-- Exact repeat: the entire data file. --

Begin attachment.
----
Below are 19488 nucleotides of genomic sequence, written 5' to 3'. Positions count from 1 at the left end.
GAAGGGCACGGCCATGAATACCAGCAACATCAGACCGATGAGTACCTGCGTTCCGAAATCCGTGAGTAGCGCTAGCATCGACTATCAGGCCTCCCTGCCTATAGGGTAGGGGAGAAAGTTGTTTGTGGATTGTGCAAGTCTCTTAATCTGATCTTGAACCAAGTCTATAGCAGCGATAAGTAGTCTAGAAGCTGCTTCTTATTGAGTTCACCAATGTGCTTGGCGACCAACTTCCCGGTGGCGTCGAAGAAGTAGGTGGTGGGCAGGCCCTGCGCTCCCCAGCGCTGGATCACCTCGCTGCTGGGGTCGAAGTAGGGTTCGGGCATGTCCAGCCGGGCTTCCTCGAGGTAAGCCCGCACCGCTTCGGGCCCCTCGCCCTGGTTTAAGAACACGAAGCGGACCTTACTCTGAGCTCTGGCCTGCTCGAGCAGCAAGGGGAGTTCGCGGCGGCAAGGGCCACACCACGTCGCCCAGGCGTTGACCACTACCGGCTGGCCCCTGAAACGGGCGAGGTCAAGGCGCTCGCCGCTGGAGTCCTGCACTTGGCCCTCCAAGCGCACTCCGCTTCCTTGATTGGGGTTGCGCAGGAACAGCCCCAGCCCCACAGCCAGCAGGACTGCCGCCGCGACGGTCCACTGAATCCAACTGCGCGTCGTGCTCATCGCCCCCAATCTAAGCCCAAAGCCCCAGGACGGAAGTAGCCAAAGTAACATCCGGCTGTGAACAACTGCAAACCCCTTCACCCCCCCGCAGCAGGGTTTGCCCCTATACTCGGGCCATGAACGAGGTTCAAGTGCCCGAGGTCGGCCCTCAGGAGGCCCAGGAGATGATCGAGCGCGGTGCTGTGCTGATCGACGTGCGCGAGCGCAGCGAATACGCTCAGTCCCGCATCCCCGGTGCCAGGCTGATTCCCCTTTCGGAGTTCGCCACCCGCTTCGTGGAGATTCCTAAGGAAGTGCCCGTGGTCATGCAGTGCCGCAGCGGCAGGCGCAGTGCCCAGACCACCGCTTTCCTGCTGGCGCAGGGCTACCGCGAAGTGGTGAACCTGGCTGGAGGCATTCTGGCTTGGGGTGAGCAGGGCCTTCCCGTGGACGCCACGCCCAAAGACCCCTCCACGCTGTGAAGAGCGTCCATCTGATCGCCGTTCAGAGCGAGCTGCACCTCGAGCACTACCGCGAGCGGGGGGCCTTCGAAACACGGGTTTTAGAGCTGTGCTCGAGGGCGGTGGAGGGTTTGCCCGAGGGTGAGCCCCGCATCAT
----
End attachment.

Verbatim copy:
Below are 19488 nucleotides of genomic sequence, written 5' to 3'. Positions count from 1 at the left end.
GAAGGGCACGGCCATGAATACCAGCAACATCAGACCGATGAGTACCTGCGTTCCGAAATCCGTGAGTAGCGCTAGCATCGACTATCAGGCCTCCCTGCCTATAGGGTAGGGGAGAAAGTTGTTTGTGGATTGTGCAAGTCTCTTAATCTGATCTTGAACCAAGTCTATAGCAGCGATAAGTAGTCTAGAAGCTGCTTCTTATTGAGTTCACCAATGTGCTTGGCGACCAACTTCCCGGTGGCGTCGAAGAAGTAGGTGGTGGGCAGGCCCTGCGCTCCCCAGCGCTGGATCACCTCGCTGCTGGGGTCGAAGTAGGGTTCGGGCATGTCCAGCCGGGCTTCCTCGAGGTAAGCCCGCACCGCTTCGGGCCCCTCGCCCTGGTTTAAGAACACGAAGCGGACCTTACTCTGAGCTCTGGCCTGCTCGAGCAGCAAGGGGAGTTCGCGGCGGCAAGGGCCACACCACGTCGCCCAGGCGTTGACCACTACCGGCTGGCCCCTGAAACGGGCGAGGTCAAGGCGCTCGCCGCTGGAGTCCTGCACTTGGCCCTCCAAGCGCACTCCGCTTCCTTGATTGGGGTTGCGCAGGAACAGCCCCAGCCCCACAGCCAGCAGGACTGCCGCCGCGACGGTCCACTGAATCCAACTGCGCGTCGTGCTCATCGCCCCCAATCTAAGCCCAAAGCCCCAGGACGGAAGTAGCCAAAGTAACATCCGGCTGTGAACAACTGCAAACCCCTTCACCCCCCCGCAGCAGGGTTTGCCCCTATACTCGGGCCATGAACGAGGTTCAAGTGCCCGAGGTCGGCCCTCAGGAGGCCCAGGAGATGATCGAGCGCGGTGCTGTGCTGATCGACGTGCGCGAGCGCAGCGAATACGCTCAGTCCCGCATCCCCGGTGCCAGGCTGATTCCCCTTTCGGAGTTCGCCACCCGCTTCGTGGAGATTCCTAAGGAAGTGCCCGTGGTCATGCAGTGCCGCAGCGGCAGGCGCAGTGCCCAGACCACCGCTTTCCTGCTGGCGCAGGGCTACCGCGAAGTGGTGAACCTGGCTGGAGGCATTCTGGCTTGGGGTGAGCAGGGCCTTCCCGTGGACGCCACGCCCAAAGACCCCTCCACGCTGTGAAGAGCGTCCATCTGATCGCCGTTCAGAGCGAGCTGCACCTCGAGCACTACCGCGAGCGGGGGGCCTTCGAAACACGGGTTTTAGAGCTGTGCTCGAGGGCGGTGGAGGGTTTGCCCGAGGGTGAGCCCCGCATCAT